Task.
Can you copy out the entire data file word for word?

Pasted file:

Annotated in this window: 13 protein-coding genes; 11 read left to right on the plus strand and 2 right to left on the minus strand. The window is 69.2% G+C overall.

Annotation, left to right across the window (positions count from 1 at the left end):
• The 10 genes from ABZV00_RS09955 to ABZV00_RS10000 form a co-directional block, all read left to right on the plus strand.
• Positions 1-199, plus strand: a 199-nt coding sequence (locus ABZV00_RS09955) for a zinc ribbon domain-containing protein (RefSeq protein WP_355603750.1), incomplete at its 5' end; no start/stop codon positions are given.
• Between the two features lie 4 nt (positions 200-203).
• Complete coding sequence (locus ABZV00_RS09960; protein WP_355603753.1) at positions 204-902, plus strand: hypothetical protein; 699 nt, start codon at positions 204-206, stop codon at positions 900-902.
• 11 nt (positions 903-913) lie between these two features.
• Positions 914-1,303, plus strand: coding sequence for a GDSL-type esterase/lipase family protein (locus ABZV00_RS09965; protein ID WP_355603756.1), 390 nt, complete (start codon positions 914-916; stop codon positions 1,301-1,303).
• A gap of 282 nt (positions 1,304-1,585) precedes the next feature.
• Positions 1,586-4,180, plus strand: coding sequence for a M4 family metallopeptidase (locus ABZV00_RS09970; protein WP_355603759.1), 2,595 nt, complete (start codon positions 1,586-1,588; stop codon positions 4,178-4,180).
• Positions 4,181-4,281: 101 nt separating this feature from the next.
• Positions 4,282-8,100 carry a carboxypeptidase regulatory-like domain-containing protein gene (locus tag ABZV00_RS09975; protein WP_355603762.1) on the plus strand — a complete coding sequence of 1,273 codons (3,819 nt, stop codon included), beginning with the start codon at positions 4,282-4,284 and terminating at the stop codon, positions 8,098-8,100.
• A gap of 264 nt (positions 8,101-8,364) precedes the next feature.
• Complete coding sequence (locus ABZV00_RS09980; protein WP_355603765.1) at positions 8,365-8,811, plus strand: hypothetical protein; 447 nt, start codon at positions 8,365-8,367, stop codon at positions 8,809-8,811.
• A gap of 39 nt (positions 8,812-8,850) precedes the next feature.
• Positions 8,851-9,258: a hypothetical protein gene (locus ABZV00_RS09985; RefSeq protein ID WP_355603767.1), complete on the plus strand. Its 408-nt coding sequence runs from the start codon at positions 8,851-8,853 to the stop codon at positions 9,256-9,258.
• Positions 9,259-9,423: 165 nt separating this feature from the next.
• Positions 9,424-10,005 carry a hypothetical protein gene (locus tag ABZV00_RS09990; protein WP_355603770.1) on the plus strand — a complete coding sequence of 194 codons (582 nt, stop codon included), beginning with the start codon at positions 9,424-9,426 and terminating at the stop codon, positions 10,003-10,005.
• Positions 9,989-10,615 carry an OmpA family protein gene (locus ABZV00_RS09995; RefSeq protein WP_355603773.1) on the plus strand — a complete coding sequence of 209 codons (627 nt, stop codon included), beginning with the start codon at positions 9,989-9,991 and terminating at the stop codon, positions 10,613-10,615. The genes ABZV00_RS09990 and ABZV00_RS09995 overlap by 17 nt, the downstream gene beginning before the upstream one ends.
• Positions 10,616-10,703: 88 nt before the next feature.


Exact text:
Annotated in this window: 13 protein-coding genes; 11 read left to right on the plus strand and 2 right to left on the minus strand. The window is 69.2% G+C overall.

Annotation, left to right across the window (positions count from 1 at the left end):
• The 10 genes from ABZV00_RS09955 to ABZV00_RS10000 form a co-directional block, all read left to right on the plus strand.
• Positions 1-199, plus strand: a 199-nt coding sequence (locus ABZV00_RS09955) for a zinc ribbon domain-containing protein (RefSeq protein WP_355603750.1), incomplete at its 5' end; no start/stop codon positions are given.
• Between the two features lie 4 nt (positions 200-203).
• Complete coding sequence (locus ABZV00_RS09960; protein WP_355603753.1) at positions 204-902, plus strand: hypothetical protein; 699 nt, start codon at positions 204-206, stop codon at positions 900-902.
• 11 nt (positions 903-913) lie between these two features.
• Positions 914-1,303, plus strand: coding sequence for a GDSL-type esterase/lipase family protein (locus ABZV00_RS09965; protein ID WP_355603756.1), 390 nt, complete (start codon positions 914-916; stop codon positions 1,301-1,303).
• A gap of 282 nt (positions 1,304-1,585) precedes the next feature.
• Positions 1,586-4,180, plus strand: coding sequence for a M4 family metallopeptidase (locus ABZV00_RS09970; protein WP_355603759.1), 2,595 nt, complete (start codon positions 1,586-1,588; stop codon positions 4,178-4,180).
• Positions 4,181-4,281: 101 nt separating this feature from the next.
• Positions 4,282-8,100 carry a carboxypeptidase regulatory-like domain-containing protein gene (locus tag ABZV00_RS09975; protein WP_355603762.1) on the plus strand — a complete coding sequence of 1,273 codons (3,819 nt, stop codon included), beginning with the start codon at positions 4,282-4,284 and terminating at the stop codon, positions 8,098-8,100.
• A gap of 264 nt (positions 8,101-8,364) precedes the next feature.
• Complete coding sequence (locus ABZV00_RS09980; protein WP_355603765.1) at positions 8,365-8,811, plus strand: hypothetical protein; 447 nt, start codon at positions 8,365-8,367, stop codon at positions 8,809-8,811.
• A gap of 39 nt (positions 8,812-8,850) precedes the next feature.
• Positions 8,851-9,258: a hypothetical protein gene (locus ABZV00_RS09985; RefSeq protein ID WP_355603767.1), complete on the plus strand. Its 408-nt coding sequence runs from the start codon at positions 8,851-8,853 to the stop codon at positions 9,256-9,258.
• Positions 9,259-9,423: 165 nt separating this feature from the next.
• Positions 9,424-10,005 carry a hypothetical protein gene (locus tag ABZV00_RS09990; protein WP_355603770.1) on the plus strand — a complete coding sequence of 194 codons (582 nt, stop codon included), beginning with the start codon at positions 9,424-9,426 and terminating at the stop codon, positions 10,003-10,005.
• Positions 9,989-10,615 carry an OmpA family protein gene (locus ABZV00_RS09995; RefSeq protein WP_355603773.1) on the plus strand — a complete coding sequence of 209 codons (627 nt, stop codon included), beginning with the start codon at positions 9,989-9,991 and terminating at the stop codon, positions 10,613-10,615. The genes ABZV00_RS09990 and ABZV00_RS09995 overlap by 17 nt, the downstream gene beginning before the upstream one ends.
• Positions 10,616-10,703: 88 nt before the next feature.